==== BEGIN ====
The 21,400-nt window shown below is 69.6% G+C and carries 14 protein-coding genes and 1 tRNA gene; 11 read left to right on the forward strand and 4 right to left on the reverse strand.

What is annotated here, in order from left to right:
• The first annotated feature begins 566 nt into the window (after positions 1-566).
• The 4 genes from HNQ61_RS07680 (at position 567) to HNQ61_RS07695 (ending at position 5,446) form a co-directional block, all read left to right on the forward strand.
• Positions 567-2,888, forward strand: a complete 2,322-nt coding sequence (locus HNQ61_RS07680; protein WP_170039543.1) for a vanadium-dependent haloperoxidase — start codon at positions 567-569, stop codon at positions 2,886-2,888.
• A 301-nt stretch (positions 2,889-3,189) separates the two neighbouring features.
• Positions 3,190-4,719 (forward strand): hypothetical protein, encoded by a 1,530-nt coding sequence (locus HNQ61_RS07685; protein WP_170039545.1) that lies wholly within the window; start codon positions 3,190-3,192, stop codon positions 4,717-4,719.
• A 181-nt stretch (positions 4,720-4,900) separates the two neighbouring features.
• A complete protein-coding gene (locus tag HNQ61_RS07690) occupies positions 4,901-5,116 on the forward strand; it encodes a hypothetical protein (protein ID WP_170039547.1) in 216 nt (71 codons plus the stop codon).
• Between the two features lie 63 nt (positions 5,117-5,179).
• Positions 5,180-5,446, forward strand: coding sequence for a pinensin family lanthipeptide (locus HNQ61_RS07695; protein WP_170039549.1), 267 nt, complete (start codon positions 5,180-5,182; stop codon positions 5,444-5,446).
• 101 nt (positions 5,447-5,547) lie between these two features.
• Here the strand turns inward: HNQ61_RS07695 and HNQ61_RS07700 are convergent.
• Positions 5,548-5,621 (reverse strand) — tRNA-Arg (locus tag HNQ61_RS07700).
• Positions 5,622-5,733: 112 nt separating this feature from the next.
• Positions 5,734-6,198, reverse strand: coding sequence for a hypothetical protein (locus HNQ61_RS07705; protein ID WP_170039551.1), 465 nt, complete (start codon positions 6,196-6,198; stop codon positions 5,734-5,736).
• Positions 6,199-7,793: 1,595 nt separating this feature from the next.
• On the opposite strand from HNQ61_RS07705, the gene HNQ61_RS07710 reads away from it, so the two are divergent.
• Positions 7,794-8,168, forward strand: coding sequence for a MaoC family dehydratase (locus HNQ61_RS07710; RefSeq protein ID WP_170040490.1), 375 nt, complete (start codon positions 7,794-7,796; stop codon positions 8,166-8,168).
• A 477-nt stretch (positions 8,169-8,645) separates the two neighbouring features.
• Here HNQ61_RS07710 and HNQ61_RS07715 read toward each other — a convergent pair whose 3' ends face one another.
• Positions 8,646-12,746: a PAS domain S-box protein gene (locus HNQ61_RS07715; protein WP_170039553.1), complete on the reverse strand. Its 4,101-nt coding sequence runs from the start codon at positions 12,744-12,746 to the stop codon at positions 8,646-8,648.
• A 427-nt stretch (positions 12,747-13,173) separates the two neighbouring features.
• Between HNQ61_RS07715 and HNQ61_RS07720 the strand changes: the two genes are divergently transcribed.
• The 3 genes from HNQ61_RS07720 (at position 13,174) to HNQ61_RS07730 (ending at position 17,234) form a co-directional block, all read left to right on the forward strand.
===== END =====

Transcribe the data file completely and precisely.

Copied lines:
The 21,400-nt window shown below is 69.6% G+C and carries 14 protein-coding genes and 1 tRNA gene; 11 read left to right on the forward strand and 4 right to left on the reverse strand.

What is annotated here, in order from left to right:
• The first annotated feature begins 566 nt into the window (after positions 1-566).
• The 4 genes from HNQ61_RS07680 (at position 567) to HNQ61_RS07695 (ending at position 5,446) form a co-directional block, all read left to right on the forward strand.
• Positions 567-2,888, forward strand: a complete 2,322-nt coding sequence (locus HNQ61_RS07680; protein WP_170039543.1) for a vanadium-dependent haloperoxidase — start codon at positions 567-569, stop codon at positions 2,886-2,888.
• A 301-nt stretch (positions 2,889-3,189) separates the two neighbouring features.
• Positions 3,190-4,719 (forward strand): hypothetical protein, encoded by a 1,530-nt coding sequence (locus HNQ61_RS07685; protein WP_170039545.1) that lies wholly within the window; start codon positions 3,190-3,192, stop codon positions 4,717-4,719.
• A 181-nt stretch (positions 4,720-4,900) separates the two neighbouring features.
• A complete protein-coding gene (locus tag HNQ61_RS07690) occupies positions 4,901-5,116 on the forward strand; it encodes a hypothetical protein (protein ID WP_170039547.1) in 216 nt (71 codons plus the stop codon).
• Between the two features lie 63 nt (positions 5,117-5,179).
• Positions 5,180-5,446, forward strand: coding sequence for a pinensin family lanthipeptide (locus HNQ61_RS07695; protein WP_170039549.1), 267 nt, complete (start codon positions 5,180-5,182; stop codon positions 5,444-5,446).
• 101 nt (positions 5,447-5,547) lie between these two features.
• Here the strand turns inward: HNQ61_RS07695 and HNQ61_RS07700 are convergent.
• Positions 5,548-5,621 (reverse strand) — tRNA-Arg (locus tag HNQ61_RS07700).
• Positions 5,622-5,733: 112 nt separating this feature from the next.
• Positions 5,734-6,198, reverse strand: coding sequence for a hypothetical protein (locus HNQ61_RS07705; protein ID WP_170039551.1), 465 nt, complete (start codon positions 6,196-6,198; stop codon positions 5,734-5,736).
• Positions 6,199-7,793: 1,595 nt separating this feature from the next.
• On the opposite strand from HNQ61_RS07705, the gene HNQ61_RS07710 reads away from it, so the two are divergent.
• Positions 7,794-8,168, forward strand: coding sequence for a MaoC family dehydratase (locus HNQ61_RS07710; RefSeq protein ID WP_170040490.1), 375 nt, complete (start codon positions 7,794-7,796; stop codon positions 8,166-8,168).
• A 477-nt stretch (positions 8,169-8,645) separates the two neighbouring features.
• Here HNQ61_RS07710 and HNQ61_RS07715 read toward each other — a convergent pair whose 3' ends face one another.
• Positions 8,646-12,746: a PAS domain S-box protein gene (locus HNQ61_RS07715; protein WP_170039553.1), complete on the reverse strand. Its 4,101-nt coding sequence runs from the start codon at positions 12,744-12,746 to the stop codon at positions 8,646-8,648.
• A 427-nt stretch (positions 12,747-13,173) separates the two neighbouring features.
• Between HNQ61_RS07715 and HNQ61_RS07720 the strand changes: the two genes are divergently transcribed.
• The 3 genes from HNQ61_RS07720 (at position 13,174) to HNQ61_RS07730 (ending at position 17,234) form a co-directional block, all read left to right on the forward strand.